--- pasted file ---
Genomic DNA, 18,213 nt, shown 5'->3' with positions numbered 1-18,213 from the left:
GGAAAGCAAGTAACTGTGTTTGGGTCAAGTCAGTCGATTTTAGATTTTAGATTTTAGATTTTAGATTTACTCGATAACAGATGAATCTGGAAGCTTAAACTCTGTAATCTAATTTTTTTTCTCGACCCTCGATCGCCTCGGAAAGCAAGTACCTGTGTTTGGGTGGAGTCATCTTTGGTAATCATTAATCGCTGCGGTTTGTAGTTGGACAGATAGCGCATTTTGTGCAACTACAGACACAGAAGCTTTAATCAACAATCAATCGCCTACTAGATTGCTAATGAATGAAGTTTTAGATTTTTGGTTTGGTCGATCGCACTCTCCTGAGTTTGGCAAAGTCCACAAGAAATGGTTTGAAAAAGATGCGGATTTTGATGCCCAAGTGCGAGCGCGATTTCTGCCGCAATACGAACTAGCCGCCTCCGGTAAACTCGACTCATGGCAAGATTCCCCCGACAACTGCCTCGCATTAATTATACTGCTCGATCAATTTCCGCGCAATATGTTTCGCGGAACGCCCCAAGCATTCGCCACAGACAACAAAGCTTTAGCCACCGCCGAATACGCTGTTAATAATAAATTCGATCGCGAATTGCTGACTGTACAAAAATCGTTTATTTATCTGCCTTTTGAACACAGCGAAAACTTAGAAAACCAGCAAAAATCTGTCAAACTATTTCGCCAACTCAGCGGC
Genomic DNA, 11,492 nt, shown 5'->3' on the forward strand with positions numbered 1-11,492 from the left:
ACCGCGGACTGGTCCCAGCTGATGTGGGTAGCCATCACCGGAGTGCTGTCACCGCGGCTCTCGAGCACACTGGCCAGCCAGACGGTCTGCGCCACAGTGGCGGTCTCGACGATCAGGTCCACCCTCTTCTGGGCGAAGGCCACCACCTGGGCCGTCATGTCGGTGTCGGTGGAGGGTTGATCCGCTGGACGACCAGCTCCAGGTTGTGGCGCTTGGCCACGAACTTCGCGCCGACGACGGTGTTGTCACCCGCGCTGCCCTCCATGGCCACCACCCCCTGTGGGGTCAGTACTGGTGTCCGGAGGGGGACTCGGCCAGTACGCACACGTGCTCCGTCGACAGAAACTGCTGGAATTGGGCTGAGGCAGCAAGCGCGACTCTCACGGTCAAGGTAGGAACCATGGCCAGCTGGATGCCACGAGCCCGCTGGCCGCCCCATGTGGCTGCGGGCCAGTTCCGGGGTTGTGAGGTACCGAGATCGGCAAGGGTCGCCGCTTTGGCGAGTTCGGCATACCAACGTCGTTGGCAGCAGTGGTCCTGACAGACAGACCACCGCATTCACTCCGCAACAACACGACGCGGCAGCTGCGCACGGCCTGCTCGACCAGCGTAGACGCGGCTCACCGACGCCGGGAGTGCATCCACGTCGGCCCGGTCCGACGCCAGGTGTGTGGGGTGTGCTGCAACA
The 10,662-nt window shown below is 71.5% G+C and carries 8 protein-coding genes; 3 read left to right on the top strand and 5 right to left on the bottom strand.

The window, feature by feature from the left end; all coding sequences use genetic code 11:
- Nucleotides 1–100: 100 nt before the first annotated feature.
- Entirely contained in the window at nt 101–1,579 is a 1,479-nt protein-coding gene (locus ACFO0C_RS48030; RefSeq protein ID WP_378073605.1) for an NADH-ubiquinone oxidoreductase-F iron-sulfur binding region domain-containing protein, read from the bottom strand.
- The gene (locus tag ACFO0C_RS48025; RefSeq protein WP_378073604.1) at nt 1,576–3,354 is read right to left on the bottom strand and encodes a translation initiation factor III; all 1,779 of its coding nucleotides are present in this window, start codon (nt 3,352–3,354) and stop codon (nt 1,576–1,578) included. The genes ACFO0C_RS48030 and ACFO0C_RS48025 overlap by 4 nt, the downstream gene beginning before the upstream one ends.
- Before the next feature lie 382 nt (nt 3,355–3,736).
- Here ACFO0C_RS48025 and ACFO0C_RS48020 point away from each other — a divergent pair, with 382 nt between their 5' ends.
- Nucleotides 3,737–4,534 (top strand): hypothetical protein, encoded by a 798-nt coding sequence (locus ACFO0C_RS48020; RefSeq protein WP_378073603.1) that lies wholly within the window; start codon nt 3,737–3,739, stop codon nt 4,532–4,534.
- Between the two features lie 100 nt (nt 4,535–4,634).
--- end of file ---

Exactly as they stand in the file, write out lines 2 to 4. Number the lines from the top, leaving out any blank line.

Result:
GGAAAGCAAGTAACTGTGTTTGGGTCAAGTCAGTCGATTTTAGATTTTAGATTTTAGATTTTAGATTTACTCGATAACAGATGAATCTGGAAGCTTAAACTCTGTAATCTAATTTTTTTTCTCGACCCTCGATCGCCTCGGAAAGCAAGTACCTGTGTTTGGGTGGAGTCATCTTTGGTAATCATTAATCGCTGCGGTTTGTAGTTGGACAGATAGCGCATTTTGTGCAACTACAGACACAGAAGCTTTAATCAACAATCAATCGCCTACTAGATTGCTAATGAATGAAGTTTTAGATTTTTGGTTTGGTCGATCGCACTCTCCTGAGTTTGGCAAAGTCCACAAGAAATGGTTTGAAAAAGATGCGGATTTTGATGCCCAAGTGCGAGCGCGATTTCTGCCGCAATACGAACTAGCCGCCTCCGGTAAACTCGACTCATGGCAAGATTCCCCCGACAACTGCCTCGCATTAATTATACTGCTCGATCAATTTCCGCGCAATATGTTTCGCGGAACGCCCCAAGCATTCGCCACAGACAACAAAGCTTTAGCCACCGCCGAATACGCTGTTAATAATAAATTCGATCGCGAATTGCTGACTGTACAAAAATCGTTTATTTATCTGCCTTTTGAACACAGCGAAAACTTAGAAAACCAGCAAAAATCTGTCAAACTATTTCGCCAACTCAGCGGC
Genomic DNA, 11,492 nt, shown 5'->3' on the forward strand with positions numbered 1-11,492 from the left:
ACCGCGGACTGGTCCCAGCTGATGTGGGTAGCCATCACCGGAGTGCTGTCACCGCGGCTCTCGAGCACACTGGCCAGCCAGACGGTCTGCGCCACAGTGGCGGTCTCGACGATCAGGTCCACCCTCTTCTGGGCGAAGGCCACCACCTGGGCCGTCATGTCGGTGTCGGTGGAGGGTTGATCCGCTGGACGACCAGCTCCAGGTTGTGGCGCTTGGCCACGAACTTCGCGCCGACGACGGTGTTGTCACCCGCGCTGCCCTCCATGGCCACCACCCCCTGTGGGGTCAGTACTGGTGTCCGGAGGGGGACTCGGCCAGTACGCACACGTGCTCCGTCGACAGAAACTGCTGGAATTGGGCTGAGGCAGCAAGCGCGACTCTCACGGTCAAGGTAGGAACCATGGCCAGCTGGATGCCACGAGCCCGCTGGCCGCCCCATGTGGCTGCGGGCCAGTTCCGGGGTTGTGAGGTACCGAGATCGGCAAGGGTCGCCGCTTTGGCGAGTTCGGCATACCAACGTCGTTGGCAGCAGTGGTCCTGACAGACAGACCACCGCATTCACTCCGCAACAACACGACGCGGCAGCTGCGCACGGCCTGCTCGACCAGCGTAGACGCGGCTCACCGACGCCGGGAGTGCATCCACGTCGGCCCGGTCCGACGCCAGGTGTGTGGGGTGTGCTGCAACA